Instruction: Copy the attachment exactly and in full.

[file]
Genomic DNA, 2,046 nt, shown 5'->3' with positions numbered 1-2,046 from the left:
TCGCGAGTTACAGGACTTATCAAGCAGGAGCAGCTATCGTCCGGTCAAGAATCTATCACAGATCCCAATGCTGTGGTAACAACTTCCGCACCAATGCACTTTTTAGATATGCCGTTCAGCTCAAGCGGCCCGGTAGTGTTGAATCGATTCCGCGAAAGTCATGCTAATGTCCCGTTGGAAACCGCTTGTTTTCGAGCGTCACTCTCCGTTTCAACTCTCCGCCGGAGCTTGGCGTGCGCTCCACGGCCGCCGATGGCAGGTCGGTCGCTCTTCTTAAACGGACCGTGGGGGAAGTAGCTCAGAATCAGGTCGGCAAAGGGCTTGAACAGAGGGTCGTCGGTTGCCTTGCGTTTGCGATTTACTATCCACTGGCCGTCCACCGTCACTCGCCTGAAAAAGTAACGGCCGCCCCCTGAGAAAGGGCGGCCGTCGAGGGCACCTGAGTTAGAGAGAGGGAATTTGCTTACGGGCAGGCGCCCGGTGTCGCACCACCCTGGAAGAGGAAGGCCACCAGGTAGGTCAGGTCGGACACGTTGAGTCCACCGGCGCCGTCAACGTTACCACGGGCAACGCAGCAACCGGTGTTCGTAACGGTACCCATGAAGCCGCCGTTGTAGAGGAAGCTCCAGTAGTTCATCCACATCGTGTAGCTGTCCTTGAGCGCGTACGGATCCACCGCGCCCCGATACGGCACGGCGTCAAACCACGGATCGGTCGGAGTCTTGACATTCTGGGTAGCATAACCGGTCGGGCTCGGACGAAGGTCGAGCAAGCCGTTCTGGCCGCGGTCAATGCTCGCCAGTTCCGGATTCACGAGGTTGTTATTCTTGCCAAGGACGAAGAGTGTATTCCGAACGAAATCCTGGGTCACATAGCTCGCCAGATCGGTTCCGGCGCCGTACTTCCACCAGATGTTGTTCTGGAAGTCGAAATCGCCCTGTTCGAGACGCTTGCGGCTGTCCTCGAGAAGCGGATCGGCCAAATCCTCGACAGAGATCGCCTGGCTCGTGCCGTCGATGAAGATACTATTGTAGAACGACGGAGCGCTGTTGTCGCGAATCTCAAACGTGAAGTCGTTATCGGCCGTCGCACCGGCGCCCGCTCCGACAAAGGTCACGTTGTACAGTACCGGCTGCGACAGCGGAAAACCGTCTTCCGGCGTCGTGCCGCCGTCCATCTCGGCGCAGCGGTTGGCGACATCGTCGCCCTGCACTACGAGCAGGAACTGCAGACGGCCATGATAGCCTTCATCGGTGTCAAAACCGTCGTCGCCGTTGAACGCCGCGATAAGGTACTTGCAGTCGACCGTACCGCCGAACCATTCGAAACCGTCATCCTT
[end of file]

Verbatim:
Genomic DNA, 2,046 nt, shown 5'->3' with positions numbered 1-2,046 from the left:
TCGCGAGTTACAGGACTTATCAAGCAGGAGCAGCTATCGTCCGGTCAAGAATCTATCACAGATCCCAATGCTGTGGTAACAACTTCCGCACCAATGCACTTTTTAGATATGCCGTTCAGCTCAAGCGGCCCGGTAGTGTTGAATCGATTCCGCGAAAGTCATGCTAATGTCCCGTTGGAAACCGCTTGTTTTCGAGCGTCACTCTCCGTTTCAACTCTCCGCCGGAGCTTGGCGTGCGCTCCACGGCCGCCGATGGCAGGTCGGTCGCTCTTCTTAAACGGACCGTGGGGGAAGTAGCTCAGAATCAGGTCGGCAAAGGGCTTGAACAGAGGGTCGTCGGTTGCCTTGCGTTTGCGATTTACTATCCACTGGCCGTCCACCGTCACTCGCCTGAAAAAGTAACGGCCGCCCCCTGAGAAAGGGCGGCCGTCGAGGGCACCTGAGTTAGAGAGAGGGAATTTGCTTACGGGCAGGCGCCCGGTGTCGCACCACCCTGGAAGAGGAAGGCCACCAGGTAGGTCAGGTCGGACACGTTGAGTCCACCGGCGCCGTCAACGTTACCACGGGCAACGCAGCAACCGGTGTTCGTAACGGTACCCATGAAGCCGCCGTTGTAGAGGAAGCTCCAGTAGTTCATCCACATCGTGTAGCTGTCCTTGAGCGCGTACGGATCCACCGCGCCCCGATACGGCACGGCGTCAAACCACGGATCGGTCGGAGTCTTGACATTCTGGGTAGCATAACCGGTCGGGCTCGGACGAAGGTCGAGCAAGCCGTTCTGGCCGCGGTCAATGCTCGCCAGTTCCGGATTCACGAGGTTGTTATTCTTGCCAAGGACGAAGAGTGTATTCCGAACGAAATCCTGGGTCACATAGCTCGCCAGATCGGTTCCGGCGCCGTACTTCCACCAGATGTTGTTCTGGAAGTCGAAATCGCCCTGTTCGAGACGCTTGCGGCTGTCCTCGAGAAGCGGATCGGCCAAATCCTCGACAGAGATCGCCTGGCTCGTGCCGTCGATGAAGATACTATTGTAGAACGACGGAGCGCTGTTGTCGCGAATCTCAAACGTGAAGTCGTTATCGGCCGTCGCACCGGCGCCCGCTCCGACAAAGGTCACGTTGTACAGTACCGGCTGCGACAGCGGAAAACCGTCTTCCGGCGTCGTGCCGCCGTCCATCTCGGCGCAGCGGTTGGCGACATCGTCGCCCTGCACTACGAGCAGGAACTGCAGACGGCCATGATAGCCTTCATCGGTGTCAAAACCGTCGTCGCCGTTGAACGCCGCGATAAGGTACTTGCAGTCGACCGTACCGCCGAACCATTCGAAACCGTCATCCTT